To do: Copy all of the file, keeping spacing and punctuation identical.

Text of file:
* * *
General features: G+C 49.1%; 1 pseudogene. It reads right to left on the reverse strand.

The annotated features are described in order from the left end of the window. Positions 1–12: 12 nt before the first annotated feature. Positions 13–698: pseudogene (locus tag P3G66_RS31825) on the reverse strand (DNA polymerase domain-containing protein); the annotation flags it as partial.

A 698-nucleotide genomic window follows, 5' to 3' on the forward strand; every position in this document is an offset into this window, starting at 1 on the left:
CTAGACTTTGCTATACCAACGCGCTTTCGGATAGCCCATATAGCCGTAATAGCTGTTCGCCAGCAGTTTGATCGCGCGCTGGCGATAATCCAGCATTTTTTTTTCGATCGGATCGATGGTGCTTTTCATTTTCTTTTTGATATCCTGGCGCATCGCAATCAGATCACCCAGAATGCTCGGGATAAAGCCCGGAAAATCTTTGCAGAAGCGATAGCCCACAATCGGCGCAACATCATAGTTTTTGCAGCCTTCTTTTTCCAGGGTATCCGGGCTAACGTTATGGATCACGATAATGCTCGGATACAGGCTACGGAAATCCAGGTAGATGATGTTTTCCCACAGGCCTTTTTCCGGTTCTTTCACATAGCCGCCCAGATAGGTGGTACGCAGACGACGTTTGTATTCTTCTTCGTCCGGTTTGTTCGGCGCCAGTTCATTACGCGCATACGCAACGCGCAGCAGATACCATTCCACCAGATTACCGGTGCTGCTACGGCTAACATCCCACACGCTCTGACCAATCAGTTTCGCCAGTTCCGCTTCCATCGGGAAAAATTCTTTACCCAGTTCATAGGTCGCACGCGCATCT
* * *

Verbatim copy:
General features: G+C 49.1%; 1 pseudogene. It reads right to left on the reverse strand.

The annotated features are described in order from the left end of the window. Positions 1–12: 12 nt before the first annotated feature. Positions 13–698: pseudogene (locus tag P3G66_RS31825) on the reverse strand (DNA polymerase domain-containing protein); the annotation flags it as partial.

A 698-nucleotide genomic window follows, 5' to 3' on the forward strand; every position in this document is an offset into this window, starting at 1 on the left:
CTAGACTTTGCTATACCAACGCGCTTTCGGATAGCCCATATAGCCGTAATAGCTGTTCGCCAGCAGTTTGATCGCGCGCTGGCGATAATCCAGCATTTTTTTTTCGATCGGATCGATGGTGCTTTTCATTTTCTTTTTGATATCCTGGCGCATCGCAATCAGATCACCCAGAATGCTCGGGATAAAGCCCGGAAAATCTTTGCAGAAGCGATAGCCCACAATCGGCGCAACATCATAGTTTTTGCAGCCTTCTTTTTCCAGGGTATCCGGGCTAACGTTATGGATCACGATAATGCTCGGATACAGGCTACGGAAATCCAGGTAGATGATGTTTTCCCACAGGCCTTTTTCCGGTTCTTTCACATAGCCGCCCAGATAGGTGGTACGCAGACGACGTTTGTATTCTTCTTCGTCCGGTTTGTTCGGCGCCAGTTCATTACGCGCATACGCAACGCGCAGCAGATACCATTCCACCAGATTACCGGTGCTGCTACGGCTAACATCCCACACGCTCTGACCAATCAGTTTCGCCAGTTCCGCTTCCATCGGGAAAAATTCTTTACCCAGTTCATAGGTCGCACGCGCATCT